AMR Conference in Berlin: Call for better incentives

AMR Conference in Berlin: Call for better incentives

  • 19/03/2019

More than 330 experts joined the 2-day AMR Conference 2019 in Berlin. They called for rapid capital investments and economic incentives in the fight against antimicrobial resistance (AMR).

“We need the political willingness to put money on the table”, said Peter Beyer, Senior Advisor at the World Health Organisation at the “Novel Antimicrobials and AMR Diagnostics 2019” conference in Berlin, which attracted around 330 stakeholders from SMEs and Big Pharma, the FDA, major global funding initiatives and financiers such as CARB-X, FIND, JPIAMR, GARDP, ENABLE or Novo’s REPAIR impact fund etc., as well as from applied sciences and national hubs. Only recently Germany announced to heavily invest into the global AMR accelerator CARB-X. “However, with regard to the entire value chain and R&D development, there is a lack of investment”, confirmed Christoph Spennemann, UNCTAD/UN Legal Officer, during the policy sessions of the conference, pointing to current plannings at the WHO to bridge the funding gap by an AMR-focussed health impact investment fund (see article here). According to Aleks Engel from Novo REPAIR fund, the share value of antibiotics developers dropped by further 50% in 2018 despite a positive newsflow. For many stakeholders at the conference this reflects a failure in current antibiotics business models.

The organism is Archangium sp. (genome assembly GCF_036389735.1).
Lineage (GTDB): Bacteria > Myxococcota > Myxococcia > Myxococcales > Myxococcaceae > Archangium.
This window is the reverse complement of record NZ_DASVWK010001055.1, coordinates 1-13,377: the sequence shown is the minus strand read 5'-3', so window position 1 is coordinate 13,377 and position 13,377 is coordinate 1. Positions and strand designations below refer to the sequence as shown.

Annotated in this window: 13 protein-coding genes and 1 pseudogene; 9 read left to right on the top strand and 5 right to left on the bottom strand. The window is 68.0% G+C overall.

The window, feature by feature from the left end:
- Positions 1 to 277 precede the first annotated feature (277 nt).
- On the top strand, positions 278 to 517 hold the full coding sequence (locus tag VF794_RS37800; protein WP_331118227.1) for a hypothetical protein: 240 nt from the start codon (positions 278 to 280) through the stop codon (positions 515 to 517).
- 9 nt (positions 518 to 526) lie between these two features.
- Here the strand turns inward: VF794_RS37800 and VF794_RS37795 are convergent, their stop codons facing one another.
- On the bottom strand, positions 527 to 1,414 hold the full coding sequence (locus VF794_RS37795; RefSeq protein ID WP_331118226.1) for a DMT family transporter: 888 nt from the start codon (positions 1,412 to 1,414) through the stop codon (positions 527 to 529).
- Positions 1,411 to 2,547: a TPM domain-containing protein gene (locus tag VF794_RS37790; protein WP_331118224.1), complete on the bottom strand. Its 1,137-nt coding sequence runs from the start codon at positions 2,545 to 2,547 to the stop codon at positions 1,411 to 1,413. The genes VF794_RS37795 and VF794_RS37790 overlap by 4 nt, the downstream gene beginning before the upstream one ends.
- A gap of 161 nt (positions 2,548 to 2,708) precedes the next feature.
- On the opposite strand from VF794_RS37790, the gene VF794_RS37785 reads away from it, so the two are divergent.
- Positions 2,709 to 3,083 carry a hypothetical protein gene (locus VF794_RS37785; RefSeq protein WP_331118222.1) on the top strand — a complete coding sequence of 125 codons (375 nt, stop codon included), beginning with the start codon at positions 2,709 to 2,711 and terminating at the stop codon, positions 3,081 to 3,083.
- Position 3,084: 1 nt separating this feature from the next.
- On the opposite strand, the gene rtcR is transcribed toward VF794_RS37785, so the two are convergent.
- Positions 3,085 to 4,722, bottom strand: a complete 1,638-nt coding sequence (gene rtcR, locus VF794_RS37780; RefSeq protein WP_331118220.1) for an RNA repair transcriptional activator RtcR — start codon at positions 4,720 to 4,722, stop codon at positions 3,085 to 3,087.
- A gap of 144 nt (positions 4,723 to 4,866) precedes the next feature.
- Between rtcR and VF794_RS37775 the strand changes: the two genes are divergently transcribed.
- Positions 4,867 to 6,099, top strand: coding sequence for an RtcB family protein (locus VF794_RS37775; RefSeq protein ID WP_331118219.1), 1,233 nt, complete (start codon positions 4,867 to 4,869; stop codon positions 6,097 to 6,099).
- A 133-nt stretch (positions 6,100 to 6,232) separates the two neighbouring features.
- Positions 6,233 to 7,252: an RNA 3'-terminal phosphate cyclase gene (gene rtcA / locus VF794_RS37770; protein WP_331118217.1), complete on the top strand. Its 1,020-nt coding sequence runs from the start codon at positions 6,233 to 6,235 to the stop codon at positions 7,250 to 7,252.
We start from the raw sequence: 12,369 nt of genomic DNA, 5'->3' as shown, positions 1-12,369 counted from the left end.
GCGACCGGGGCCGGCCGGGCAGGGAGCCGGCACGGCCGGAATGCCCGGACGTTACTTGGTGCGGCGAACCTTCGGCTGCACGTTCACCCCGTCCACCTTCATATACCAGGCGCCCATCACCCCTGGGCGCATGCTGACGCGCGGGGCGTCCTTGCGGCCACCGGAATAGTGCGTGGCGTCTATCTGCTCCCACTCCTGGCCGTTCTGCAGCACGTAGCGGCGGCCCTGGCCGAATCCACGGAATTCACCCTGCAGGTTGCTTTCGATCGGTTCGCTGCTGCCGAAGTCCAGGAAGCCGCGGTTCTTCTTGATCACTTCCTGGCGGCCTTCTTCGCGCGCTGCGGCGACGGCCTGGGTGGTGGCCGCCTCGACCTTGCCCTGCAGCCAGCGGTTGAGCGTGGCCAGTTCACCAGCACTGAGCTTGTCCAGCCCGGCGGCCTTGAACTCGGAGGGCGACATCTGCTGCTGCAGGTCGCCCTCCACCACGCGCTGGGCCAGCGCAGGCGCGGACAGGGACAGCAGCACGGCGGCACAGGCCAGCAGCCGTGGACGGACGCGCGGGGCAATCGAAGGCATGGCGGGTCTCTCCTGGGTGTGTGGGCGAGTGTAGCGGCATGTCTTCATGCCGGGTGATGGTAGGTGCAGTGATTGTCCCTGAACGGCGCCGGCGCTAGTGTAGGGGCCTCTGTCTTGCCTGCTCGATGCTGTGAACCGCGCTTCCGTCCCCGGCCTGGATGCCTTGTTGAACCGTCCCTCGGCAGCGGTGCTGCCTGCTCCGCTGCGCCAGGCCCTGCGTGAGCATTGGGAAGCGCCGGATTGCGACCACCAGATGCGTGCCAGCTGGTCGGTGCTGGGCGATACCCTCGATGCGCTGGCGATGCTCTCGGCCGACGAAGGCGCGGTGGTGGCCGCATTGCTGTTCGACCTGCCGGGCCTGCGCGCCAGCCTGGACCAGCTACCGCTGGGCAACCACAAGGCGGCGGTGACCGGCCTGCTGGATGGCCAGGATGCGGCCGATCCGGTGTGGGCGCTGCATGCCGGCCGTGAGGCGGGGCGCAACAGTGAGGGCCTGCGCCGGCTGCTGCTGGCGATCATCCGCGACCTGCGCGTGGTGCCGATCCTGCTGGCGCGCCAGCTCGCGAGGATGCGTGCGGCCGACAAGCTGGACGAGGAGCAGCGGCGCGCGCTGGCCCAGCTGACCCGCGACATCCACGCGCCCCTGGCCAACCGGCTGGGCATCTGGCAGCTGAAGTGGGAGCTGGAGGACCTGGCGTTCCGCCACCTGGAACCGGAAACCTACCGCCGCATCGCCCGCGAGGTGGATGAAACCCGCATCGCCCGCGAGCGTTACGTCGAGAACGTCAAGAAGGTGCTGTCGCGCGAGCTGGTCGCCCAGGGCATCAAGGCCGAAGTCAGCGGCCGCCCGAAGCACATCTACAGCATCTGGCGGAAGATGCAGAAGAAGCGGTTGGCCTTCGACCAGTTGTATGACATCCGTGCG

“We need to stop paying prices for antibiotics like for bubblegum”, stressed Marc Gitzinger, VP at the BEAM Alliance, which represents the interest of 60 European SMEs and associated partners developing new antimicrobial compounds. Gitzinger who is also CEO of Swiss BioVersys welcomed the numerous funding initiatives that push antimicrobial R&D. However, he urged policy makers not to wait too long before establishing appropriate “pull” initiatives that incentivise developers, who stopped commercialisation of novel antibiotics in favour of drugs for chronic diseases that offer better profits, to return to the market. “All push mechanisms stop after Phase I”, he said pointing to the post-Phase I-valley of death for the cash-strapped SMEs. “As 95% of innovation currently comes from SMEs we need funding mechanisms suited to their needs, otherwise we will sit in an empty room here in three years already” he added. Currently, only pharma companies MSD and Pfizer have remained in the US$42bn antimicrobial market, while Sanofi and Novartis spun out their R&D units last year. The planned AMR impact investment fund discussed by WHO aims to overcome this valley of death by providing enough money from governments and the industry to fund late stage clinical trials of novel antimicrobials even if no pull mechanism would be implemented in the next few years. How the set up of such a fund might look like and which financial models it is based on was discussed during a workshop with representatives from banks, insurance companies, VC investors and SMEs. Anand Anandkumar, CEO of Indian biotech company Bugworks, made clear that the AMR problem is most pressing in the global South. In contrast to the US and Europe, where 25,000 and 33,000 patients, respectively, die annually due to AMR, in India it’s 58,000 babies alone. “We have to climb the Mt. Everest but just can see the base camp,” Anandkumar said. Stakeholders at the conference told European Biotechnology that the countries that are most affected by AMR couldn’t afford new therapies. Denmark’s ICARS initiative (International Centre for Antimicrobial Resistance Solutions) seeks to bridge that gap by focussing on implementation research on the national level and addressing AMR both, in human and animal health, particularly in low and middle-income countries. This was pointed out by Robert Skov, Head of ICARS project team at the Statens Serum Institut. Novel payment models as presented by NICE representatives in Berlin for novel last-resort antibiotics that decouple reimbursement from sales in order to slow down the time-to-resistance have been widely welcomed by the AMR community. However, they wouldn’t provide a solution for resource-poor or small countries. According to Enrico Baraldi, University of Uppsala, who analysed current push and pull mechanisms on behalf of the Swedish government, the most attractive model to incentivise antibiotic development for smaller national stakeholders would consist of R&D support as well as milestone payments related to steps in clinical development such as Phase I, II, III. These strategies would not only require smaller budgets from public stakeholders, but also be more beneficial for SMEs, emphasized Marie Petit from BEAM alliance. In workshops, that discussed how to implement the WHO-led AMR innovation fund, it became clear that it could be a big challenge to bring different national governments under the umbrella of cross-financing a global solution, which would also cover third-world countries. The AMR impact investment fund, therefore, would possibly need financial input from private sources such as banks, insurance providers, further investors or pharma companies, whether active in AMR R&D or not. Big Pharma representatives told European Biotechnology that regulatory complexity and current pricing may hamper the development of targeted antibiotics, companion diagnostics and antimicrobial combination therapies.